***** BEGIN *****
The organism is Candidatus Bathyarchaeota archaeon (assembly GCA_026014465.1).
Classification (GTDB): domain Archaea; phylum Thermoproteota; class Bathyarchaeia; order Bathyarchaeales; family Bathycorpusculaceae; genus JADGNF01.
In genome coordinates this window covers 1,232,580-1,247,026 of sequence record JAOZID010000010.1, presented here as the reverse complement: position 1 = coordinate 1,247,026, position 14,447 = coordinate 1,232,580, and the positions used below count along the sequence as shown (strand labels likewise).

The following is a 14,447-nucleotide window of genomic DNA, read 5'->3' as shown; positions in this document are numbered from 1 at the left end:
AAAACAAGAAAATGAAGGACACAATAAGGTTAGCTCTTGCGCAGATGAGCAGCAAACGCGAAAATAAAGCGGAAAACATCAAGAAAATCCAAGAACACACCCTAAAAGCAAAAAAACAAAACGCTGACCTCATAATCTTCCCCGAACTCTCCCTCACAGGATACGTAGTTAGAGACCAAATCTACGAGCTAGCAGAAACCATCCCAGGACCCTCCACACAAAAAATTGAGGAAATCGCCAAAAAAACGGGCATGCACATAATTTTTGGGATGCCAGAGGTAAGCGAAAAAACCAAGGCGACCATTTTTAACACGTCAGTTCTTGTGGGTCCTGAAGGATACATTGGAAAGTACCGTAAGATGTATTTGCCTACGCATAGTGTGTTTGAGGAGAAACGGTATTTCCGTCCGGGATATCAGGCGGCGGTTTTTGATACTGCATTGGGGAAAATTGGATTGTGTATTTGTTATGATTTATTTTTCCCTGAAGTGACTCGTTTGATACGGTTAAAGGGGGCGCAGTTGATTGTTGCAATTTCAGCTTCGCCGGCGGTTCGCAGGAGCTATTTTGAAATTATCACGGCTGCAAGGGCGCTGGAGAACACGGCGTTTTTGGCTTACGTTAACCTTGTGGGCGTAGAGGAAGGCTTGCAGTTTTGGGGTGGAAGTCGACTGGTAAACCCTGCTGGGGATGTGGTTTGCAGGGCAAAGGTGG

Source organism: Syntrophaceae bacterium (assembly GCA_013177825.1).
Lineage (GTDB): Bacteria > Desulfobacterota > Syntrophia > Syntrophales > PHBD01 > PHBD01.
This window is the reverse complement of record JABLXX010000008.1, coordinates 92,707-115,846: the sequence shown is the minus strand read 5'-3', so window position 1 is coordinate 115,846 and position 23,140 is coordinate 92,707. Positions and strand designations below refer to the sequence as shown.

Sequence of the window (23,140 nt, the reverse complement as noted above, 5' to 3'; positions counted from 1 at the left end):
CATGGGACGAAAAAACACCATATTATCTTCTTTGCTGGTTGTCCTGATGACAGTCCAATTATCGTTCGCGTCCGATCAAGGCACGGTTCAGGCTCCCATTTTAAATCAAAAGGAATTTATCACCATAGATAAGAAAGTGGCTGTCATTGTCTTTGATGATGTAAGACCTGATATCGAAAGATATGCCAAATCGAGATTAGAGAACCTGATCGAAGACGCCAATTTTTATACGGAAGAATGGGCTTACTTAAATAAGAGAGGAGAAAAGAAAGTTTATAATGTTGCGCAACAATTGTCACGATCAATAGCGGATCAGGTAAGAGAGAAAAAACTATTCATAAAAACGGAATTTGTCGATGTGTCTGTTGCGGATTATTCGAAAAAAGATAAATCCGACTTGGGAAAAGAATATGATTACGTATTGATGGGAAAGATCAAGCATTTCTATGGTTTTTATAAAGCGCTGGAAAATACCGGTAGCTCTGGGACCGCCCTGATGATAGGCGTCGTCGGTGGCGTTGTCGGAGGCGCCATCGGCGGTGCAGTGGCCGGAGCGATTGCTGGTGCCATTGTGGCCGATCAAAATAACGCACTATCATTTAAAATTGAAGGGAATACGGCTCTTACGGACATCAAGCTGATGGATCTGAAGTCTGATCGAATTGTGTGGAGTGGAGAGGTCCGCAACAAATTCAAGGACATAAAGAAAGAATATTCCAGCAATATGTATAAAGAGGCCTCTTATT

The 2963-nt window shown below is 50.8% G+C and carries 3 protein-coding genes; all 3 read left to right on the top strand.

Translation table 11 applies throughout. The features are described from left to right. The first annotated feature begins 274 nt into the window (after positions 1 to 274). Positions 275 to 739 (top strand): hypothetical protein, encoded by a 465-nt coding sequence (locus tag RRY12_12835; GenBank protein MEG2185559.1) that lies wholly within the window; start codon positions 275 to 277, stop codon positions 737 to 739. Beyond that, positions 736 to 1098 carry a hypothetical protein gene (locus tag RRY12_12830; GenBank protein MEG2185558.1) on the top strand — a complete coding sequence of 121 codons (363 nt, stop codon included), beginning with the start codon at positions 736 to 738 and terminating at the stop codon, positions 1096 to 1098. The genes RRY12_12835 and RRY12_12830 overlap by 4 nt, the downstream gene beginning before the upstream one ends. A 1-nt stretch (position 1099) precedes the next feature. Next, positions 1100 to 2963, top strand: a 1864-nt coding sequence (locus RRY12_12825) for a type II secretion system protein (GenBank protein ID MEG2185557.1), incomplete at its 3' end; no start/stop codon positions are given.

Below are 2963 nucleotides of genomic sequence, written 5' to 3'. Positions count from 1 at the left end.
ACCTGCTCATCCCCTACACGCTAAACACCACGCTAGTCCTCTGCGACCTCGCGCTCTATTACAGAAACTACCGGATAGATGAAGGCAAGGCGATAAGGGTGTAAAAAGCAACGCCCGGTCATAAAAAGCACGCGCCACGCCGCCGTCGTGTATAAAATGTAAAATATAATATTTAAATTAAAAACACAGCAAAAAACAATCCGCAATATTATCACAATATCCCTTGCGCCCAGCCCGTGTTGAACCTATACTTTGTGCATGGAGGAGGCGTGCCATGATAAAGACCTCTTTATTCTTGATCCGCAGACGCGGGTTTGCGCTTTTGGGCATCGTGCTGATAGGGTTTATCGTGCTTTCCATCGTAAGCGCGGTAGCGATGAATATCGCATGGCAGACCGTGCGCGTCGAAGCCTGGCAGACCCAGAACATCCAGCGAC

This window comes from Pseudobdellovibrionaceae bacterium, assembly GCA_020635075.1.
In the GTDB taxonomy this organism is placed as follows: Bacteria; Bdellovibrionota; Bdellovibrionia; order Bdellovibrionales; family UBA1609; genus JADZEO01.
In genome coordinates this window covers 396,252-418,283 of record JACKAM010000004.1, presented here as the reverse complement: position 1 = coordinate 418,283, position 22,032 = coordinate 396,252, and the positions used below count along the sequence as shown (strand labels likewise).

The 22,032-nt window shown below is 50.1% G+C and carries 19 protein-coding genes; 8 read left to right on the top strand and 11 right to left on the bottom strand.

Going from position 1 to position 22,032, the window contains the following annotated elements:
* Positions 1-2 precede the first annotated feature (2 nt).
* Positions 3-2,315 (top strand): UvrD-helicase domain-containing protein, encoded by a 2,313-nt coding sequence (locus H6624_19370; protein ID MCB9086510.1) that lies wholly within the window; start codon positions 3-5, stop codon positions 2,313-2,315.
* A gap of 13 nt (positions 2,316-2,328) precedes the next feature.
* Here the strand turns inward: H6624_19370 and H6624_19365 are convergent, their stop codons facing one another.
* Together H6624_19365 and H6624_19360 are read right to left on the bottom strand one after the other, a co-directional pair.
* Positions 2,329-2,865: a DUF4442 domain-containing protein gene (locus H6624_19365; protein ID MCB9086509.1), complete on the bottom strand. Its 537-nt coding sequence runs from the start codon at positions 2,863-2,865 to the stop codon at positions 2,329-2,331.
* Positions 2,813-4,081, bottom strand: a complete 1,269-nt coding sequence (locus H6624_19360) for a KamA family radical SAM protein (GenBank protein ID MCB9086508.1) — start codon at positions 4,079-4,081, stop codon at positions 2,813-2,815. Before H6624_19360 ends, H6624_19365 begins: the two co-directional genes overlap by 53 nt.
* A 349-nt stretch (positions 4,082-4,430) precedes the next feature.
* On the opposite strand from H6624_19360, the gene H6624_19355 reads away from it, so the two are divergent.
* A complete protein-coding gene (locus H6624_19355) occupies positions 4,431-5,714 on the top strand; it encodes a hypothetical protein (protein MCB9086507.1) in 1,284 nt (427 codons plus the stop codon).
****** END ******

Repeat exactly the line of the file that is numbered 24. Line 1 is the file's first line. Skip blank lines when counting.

* Together H6624_19365 and H6624_19360 are read right to left on the bottom strand one after the other, a co-directional pair.